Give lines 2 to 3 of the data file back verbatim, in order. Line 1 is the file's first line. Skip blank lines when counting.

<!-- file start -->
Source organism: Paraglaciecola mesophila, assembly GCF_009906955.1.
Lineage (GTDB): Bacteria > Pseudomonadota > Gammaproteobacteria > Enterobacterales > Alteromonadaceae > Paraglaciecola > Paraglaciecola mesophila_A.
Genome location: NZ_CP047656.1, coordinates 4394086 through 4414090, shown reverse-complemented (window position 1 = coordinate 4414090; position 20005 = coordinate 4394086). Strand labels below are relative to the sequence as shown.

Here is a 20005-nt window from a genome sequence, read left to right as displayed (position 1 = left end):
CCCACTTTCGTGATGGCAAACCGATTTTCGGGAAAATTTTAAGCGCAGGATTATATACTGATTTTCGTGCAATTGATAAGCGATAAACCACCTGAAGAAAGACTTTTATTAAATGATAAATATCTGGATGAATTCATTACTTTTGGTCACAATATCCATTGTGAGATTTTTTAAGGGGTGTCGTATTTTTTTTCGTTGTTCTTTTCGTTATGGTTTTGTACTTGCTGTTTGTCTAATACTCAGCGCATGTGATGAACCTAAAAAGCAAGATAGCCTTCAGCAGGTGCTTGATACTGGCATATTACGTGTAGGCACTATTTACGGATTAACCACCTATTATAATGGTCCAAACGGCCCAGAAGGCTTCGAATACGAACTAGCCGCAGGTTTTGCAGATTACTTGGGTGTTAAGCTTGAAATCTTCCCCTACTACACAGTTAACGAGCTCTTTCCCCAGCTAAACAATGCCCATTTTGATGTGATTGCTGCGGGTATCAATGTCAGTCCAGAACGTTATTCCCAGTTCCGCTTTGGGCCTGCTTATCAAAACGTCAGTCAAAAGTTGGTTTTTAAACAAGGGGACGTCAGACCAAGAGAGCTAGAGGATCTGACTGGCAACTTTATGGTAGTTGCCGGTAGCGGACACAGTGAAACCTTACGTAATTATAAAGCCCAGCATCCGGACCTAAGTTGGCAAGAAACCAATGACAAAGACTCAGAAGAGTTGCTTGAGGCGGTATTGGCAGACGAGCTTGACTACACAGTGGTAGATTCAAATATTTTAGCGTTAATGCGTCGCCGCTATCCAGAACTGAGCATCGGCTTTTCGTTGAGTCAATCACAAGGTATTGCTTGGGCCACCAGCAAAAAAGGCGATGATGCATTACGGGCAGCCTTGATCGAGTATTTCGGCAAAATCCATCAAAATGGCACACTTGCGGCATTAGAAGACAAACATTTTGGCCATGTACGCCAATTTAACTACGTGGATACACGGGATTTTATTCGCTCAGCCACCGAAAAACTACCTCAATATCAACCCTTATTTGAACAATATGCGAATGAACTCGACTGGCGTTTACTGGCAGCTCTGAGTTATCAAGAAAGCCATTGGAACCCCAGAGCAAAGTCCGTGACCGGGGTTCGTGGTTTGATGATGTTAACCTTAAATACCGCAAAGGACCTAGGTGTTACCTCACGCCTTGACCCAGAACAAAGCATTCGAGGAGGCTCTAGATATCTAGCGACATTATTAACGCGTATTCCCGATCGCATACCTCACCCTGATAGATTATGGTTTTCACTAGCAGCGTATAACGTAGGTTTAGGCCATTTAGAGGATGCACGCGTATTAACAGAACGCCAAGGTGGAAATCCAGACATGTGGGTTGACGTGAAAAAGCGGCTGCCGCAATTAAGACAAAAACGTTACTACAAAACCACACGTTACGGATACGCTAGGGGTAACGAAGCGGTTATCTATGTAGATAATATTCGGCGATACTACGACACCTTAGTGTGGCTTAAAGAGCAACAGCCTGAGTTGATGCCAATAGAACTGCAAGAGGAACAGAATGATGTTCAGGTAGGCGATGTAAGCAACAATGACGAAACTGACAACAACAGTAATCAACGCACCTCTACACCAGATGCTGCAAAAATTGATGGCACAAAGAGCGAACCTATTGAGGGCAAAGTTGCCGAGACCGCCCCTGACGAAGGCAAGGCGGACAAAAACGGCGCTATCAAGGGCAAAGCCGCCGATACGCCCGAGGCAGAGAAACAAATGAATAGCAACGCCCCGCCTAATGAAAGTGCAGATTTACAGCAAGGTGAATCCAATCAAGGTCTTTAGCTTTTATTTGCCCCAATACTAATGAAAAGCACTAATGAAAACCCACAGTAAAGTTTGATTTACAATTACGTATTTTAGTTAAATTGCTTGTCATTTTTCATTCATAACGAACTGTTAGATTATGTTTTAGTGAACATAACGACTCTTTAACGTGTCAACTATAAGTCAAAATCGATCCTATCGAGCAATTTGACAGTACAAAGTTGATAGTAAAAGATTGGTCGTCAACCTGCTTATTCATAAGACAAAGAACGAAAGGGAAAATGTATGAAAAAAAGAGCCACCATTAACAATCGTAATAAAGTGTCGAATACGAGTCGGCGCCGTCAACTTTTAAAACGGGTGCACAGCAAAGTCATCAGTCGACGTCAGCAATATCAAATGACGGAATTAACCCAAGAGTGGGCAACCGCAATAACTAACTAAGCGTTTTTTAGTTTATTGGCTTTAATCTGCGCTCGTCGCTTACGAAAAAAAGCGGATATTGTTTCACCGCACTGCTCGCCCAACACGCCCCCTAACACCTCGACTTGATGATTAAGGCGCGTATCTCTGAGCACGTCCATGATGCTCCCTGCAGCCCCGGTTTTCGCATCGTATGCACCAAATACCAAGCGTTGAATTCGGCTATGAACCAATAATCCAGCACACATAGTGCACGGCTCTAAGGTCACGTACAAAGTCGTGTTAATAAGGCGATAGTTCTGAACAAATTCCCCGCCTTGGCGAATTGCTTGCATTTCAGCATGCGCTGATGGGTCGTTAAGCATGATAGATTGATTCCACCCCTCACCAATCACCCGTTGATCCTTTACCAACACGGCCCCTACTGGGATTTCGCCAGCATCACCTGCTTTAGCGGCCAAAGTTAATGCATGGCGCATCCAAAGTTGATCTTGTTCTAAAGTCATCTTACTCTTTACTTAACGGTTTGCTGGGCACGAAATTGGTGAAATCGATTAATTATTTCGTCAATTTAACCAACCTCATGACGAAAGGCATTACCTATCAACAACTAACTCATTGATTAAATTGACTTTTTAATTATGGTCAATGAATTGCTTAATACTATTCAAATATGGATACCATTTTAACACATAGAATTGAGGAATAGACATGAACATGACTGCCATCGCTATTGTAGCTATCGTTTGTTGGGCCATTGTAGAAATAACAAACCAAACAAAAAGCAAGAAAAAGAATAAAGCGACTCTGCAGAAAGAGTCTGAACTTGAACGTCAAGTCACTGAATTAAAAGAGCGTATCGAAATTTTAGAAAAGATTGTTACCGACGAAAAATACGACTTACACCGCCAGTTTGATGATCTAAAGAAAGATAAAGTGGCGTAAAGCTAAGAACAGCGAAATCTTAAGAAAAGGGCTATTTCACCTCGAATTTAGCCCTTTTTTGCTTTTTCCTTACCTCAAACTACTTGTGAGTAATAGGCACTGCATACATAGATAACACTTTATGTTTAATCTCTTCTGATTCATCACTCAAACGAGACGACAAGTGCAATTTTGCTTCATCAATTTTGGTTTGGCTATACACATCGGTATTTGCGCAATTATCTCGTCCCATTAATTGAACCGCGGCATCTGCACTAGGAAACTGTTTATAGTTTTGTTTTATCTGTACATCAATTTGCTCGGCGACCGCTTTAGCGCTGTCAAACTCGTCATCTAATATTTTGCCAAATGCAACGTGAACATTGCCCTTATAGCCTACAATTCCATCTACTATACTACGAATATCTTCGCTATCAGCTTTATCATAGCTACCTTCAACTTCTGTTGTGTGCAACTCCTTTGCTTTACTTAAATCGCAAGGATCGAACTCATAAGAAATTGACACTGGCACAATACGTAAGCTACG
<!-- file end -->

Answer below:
Lineage (GTDB): Bacteria > Pseudomonadota > Gammaproteobacteria > Enterobacterales > Alteromonadaceae > Paraglaciecola > Paraglaciecola mesophila_A.
Genome location: NZ_CP047656.1, coordinates 4394086 through 4414090, shown reverse-complemented (window position 1 = coordinate 4414090; position 20005 = coordinate 4394086). Strand labels below are relative to the sequence as shown.